Experimental musicians, take note– percussion is your friend. Last Friday, May 1, trumpeter Rob Mazurek headlined an evening of experimental music, touring with his latest configuration, Black Cube SP, and playing a well curated set featuring an adjustment to the Austin group, Marriage, and San Antonio duo Blacknail. What resulted that night was possibly the most enjoyable experimental music set I may have ever heard, all in a large part to the importance of the drums in each group. Rhythm was the tether for the night that was able to carry what is often difficult work.
There’s a hazard in experimental music. Too often it’s small crowds gathered around noise, attempting to find some enjoyment in the matter but there’s always that slight feeling in the room that the emperor isn’t wearing any clothes. It’s music that’s serious business. There’s structure…. probably. Lord only knows if there’s any soul in the affair. I go to experimental music shows out of some sort of weird connection to them, but while I still find some strange enjoyment in these affairs, there’s still some sort of sense of obligation to them. Call it the music journalism jadedness that I’ve grown, but while it’s nice sometimes to catch a weird show and run into interesting characters, part of me still feels like it’s such a job.
However for some reason, I was drawn to every element of this performance. As much as I have enjoyed everything I’ve ever heard sound artist Justin Boyd make — his looping synthesized sounds and particularly his KRTU radio show, Dubjangle Bump, and Drone, that I love even more than my own The Line-Up — but teaming up with drummer Mat Roy to create the duo Blacknail takes this sound in a more inspired direction. There’s an anchor to Boyd’s sounds that make easier to follow.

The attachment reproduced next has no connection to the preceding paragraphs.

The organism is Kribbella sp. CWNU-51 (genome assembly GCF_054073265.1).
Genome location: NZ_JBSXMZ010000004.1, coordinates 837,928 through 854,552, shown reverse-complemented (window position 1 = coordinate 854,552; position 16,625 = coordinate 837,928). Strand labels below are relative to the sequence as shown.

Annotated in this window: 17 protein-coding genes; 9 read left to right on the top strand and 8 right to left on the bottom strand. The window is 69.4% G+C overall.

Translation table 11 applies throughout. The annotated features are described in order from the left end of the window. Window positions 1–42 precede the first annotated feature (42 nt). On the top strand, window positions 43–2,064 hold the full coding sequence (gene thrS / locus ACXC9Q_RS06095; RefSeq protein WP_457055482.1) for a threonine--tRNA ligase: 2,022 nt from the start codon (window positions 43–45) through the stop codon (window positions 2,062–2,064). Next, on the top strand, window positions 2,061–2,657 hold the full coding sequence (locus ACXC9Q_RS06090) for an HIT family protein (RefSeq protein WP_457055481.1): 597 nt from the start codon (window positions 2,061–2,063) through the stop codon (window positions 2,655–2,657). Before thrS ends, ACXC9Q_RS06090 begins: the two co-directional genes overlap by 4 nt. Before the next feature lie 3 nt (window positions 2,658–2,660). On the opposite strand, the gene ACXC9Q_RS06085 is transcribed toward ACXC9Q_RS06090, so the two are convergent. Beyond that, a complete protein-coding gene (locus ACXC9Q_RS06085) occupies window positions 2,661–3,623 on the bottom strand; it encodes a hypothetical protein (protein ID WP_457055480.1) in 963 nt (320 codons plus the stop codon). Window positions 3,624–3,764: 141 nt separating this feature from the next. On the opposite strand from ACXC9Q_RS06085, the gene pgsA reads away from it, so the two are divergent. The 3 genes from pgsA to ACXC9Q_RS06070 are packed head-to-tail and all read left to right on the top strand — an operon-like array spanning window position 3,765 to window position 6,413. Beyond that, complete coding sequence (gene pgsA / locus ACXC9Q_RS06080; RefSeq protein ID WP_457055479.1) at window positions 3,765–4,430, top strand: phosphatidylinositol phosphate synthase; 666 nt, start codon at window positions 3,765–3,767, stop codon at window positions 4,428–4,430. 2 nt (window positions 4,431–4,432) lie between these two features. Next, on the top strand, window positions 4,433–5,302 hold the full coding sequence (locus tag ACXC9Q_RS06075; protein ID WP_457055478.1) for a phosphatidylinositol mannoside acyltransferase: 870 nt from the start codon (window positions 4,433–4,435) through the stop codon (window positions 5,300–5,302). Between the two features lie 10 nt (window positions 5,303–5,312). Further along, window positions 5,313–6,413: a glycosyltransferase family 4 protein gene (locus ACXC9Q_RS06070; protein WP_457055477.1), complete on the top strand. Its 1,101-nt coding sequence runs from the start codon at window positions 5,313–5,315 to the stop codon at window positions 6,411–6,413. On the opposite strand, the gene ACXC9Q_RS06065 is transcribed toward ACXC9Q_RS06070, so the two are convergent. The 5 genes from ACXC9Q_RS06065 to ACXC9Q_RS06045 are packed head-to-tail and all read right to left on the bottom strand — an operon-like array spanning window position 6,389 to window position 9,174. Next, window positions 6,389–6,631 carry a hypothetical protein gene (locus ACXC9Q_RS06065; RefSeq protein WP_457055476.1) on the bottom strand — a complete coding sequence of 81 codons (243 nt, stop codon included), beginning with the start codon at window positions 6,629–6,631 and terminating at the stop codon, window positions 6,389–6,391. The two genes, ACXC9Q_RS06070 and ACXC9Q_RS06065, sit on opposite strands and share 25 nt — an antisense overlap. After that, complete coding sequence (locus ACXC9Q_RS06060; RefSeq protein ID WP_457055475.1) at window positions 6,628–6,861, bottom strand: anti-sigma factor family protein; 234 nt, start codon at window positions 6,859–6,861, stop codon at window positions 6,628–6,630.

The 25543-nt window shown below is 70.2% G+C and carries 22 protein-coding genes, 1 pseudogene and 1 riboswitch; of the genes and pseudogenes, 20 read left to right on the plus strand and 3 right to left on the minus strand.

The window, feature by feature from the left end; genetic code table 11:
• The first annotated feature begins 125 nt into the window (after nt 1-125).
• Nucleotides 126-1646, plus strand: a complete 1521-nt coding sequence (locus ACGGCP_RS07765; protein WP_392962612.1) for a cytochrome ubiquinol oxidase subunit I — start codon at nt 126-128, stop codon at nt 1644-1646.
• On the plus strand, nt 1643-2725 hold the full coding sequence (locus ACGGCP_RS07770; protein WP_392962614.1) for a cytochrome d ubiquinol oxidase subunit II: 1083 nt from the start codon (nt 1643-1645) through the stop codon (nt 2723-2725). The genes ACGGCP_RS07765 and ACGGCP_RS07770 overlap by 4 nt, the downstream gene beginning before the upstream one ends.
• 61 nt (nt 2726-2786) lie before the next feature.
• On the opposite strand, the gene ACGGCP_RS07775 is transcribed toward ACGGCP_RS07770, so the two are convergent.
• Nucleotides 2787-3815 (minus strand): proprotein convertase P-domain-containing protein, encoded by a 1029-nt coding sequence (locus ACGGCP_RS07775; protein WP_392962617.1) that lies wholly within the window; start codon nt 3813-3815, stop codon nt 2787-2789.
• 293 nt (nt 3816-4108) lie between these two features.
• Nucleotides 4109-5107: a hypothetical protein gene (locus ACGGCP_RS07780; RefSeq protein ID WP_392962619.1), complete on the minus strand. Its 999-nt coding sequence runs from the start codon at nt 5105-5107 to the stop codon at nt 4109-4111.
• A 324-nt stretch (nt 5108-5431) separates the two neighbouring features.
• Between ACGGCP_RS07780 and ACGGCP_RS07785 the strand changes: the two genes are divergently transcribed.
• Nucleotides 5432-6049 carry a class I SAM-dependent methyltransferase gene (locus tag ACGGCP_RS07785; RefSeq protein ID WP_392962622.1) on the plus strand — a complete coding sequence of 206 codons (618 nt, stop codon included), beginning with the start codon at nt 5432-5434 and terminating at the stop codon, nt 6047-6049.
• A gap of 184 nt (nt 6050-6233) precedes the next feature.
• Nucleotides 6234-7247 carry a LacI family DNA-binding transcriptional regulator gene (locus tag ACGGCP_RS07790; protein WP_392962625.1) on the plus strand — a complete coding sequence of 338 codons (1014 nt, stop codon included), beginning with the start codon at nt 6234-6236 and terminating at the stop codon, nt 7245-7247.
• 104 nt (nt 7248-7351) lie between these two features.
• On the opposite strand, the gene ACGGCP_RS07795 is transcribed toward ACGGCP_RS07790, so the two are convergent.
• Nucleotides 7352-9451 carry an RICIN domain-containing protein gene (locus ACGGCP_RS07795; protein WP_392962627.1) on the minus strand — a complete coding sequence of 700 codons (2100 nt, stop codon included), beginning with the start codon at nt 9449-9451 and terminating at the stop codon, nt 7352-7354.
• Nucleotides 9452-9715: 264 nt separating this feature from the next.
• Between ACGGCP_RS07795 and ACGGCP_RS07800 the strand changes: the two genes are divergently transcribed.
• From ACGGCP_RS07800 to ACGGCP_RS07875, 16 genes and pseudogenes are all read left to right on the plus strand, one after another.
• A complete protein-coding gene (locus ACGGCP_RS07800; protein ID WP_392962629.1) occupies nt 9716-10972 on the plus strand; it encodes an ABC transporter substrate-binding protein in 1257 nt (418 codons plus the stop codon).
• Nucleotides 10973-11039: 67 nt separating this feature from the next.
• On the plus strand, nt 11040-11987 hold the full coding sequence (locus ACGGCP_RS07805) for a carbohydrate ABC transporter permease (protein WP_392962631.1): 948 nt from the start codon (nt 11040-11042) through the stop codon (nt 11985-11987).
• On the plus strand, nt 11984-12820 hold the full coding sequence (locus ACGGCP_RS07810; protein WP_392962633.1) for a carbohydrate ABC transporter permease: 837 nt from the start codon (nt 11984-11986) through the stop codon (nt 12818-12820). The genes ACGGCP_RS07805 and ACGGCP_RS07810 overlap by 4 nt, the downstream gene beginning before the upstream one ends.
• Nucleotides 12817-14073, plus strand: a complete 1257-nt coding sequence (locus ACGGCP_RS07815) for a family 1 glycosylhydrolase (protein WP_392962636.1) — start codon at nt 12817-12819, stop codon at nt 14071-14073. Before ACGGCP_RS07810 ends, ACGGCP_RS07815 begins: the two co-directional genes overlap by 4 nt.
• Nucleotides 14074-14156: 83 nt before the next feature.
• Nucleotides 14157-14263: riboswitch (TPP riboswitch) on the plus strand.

However, Open Marriage performed the best experimental music set I have ever heard. The collective from Austin, Texas, Marriage combines the whimsy and a bit of the racousness of punk, a bit of the vibe of post-rock, and all of the collaborative improvisational nature of jazz to make a set with so many moving parts, with one wondering really how much of this was arranged in advance and how much of this is improvised. There were numerous people starting the set playing percussion, establishing the looping sounds that would make the heartbeat of the song, before everyone eventually moving on to other instruments and new textures. The group’s improvisational nature is pushed even further when one must consider that this isn’t Marriage but a hodgepodge of the group including Austin’s Jonathan Horne sitting in, with this and other adjustments changing the group from Marriage to Open Marriage. A mass of things were happening for the entire over half hour set and they were all interesting. It wasn’t some overwhelming mash up of confounding sounds that are ultimately repellant. Something was happening all the time. A listener was going to miss something, and that was perfectly okay. It was incredible. I was sold.
So for trumpeter Mazurek to close out the evening with a mass of percussion himself an a configuration that would result in an equally interesting bunch of sounds, real performance and real engagement, and a closing involving the whole band walking outside the venue, reverb still going, and an audience pleasantly perplexed seemed like the best kind of way to close out a night. Yet the set involved thumping percussion. There was a beat to it all that brought it all together.
In Resonant Interval, the San Antonio, Texas, group that specializes in putting together shows like these, this is a group that understood what they were putting together and how this show should work. It was still an experimental show. It’s still a few dudes in a room letting the sounds wash over them with more people playing in the bands than watching the crowd. But something more was happening last Friday night that I would hope would happen more and more with experimental shows like these– performance.